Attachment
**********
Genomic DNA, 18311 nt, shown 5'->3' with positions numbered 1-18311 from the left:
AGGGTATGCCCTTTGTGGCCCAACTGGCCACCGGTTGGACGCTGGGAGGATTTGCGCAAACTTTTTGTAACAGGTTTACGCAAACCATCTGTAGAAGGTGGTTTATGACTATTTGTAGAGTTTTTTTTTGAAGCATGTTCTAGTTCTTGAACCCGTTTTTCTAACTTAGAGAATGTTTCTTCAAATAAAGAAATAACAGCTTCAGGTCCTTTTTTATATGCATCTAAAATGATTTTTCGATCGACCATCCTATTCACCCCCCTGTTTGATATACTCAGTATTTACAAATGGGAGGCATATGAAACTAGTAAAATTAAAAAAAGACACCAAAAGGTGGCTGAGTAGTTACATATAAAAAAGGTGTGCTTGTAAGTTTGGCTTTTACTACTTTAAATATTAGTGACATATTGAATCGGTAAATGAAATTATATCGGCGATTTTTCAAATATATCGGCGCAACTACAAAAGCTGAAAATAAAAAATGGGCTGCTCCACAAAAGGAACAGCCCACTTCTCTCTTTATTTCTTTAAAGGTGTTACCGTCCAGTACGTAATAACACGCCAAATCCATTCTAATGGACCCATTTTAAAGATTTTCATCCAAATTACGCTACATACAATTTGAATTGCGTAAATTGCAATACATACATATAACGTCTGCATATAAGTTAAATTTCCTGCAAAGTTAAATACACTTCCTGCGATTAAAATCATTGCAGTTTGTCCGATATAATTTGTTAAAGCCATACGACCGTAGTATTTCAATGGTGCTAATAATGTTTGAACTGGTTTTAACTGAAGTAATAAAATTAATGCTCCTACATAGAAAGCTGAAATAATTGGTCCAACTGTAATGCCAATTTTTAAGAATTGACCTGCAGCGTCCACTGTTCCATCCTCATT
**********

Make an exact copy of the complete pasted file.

Genomic DNA, 18311 nt, shown 5'->3' with positions numbered 1-18311 from the left:
AGGGTATGCCCTTTGTGGCCCAACTGGCCACCGGTTGGACGCTGGGAGGATTTGCGCAAACTTTTTGTAACAGGTTTACGCAAACCATCTGTAGAAGGTGGTTTATGACTATTTGTAGAGTTTTTTTTTGAAGCATGTTCTAGTTCTTGAACCCGTTTTTCTAACTTAGAGAATGTTTCTTCAAATAAAGAAATAACAGCTTCAGGTCCTTTTTTATATGCATCTAAAATGATTTTTCGATCGACCATCCTATTCACCCCCCTGTTTGATATACTCAGTATTTACAAATGGGAGGCATATGAAACTAGTAAAATTAAAAAAAGACACCAAAAGGTGGCTGAGTAGTTACATATAAAAAAGGTGTGCTTGTAAGTTTGGCTTTTACTACTTTAAATATTAGTGACATATTGAATCGGTAAATGAAATTATATCGGCGATTTTTCAAATATATCGGCGCAACTACAAAAGCTGAAAATAAAAAATGGGCTGCTCCACAAAAGGAACAGCCCACTTCTCTCTTTATTTCTTTAAAGGTGTTACCGTCCAGTACGTAATAACACGCCAAATCCATTCTAATGGACCCATTTTAAAGATTTTCATCCAAATTACGCTACATACAATTTGAATTGCGTAAATTGCAATACATACATATAACGTCTGCATATAAGTTAAATTTCCTGCAAAGTTAAATACACTTCCTGCGATTAAAATCATTGCAGTTTGTCCGATATAATTTGTTAAAGCCATACGACCGTAGTATTTCAATGGTGCTAATAATGTTTGAACTGGTTTTAACTGAAGTAATAAAATTAATGCTCCTACATAGAAAGCTGAAATAATTGGTCCAACTGTAATGCCAATTTTTAAGAATTGACCTGCAGCGTCCACTGTTCCATCCTCATT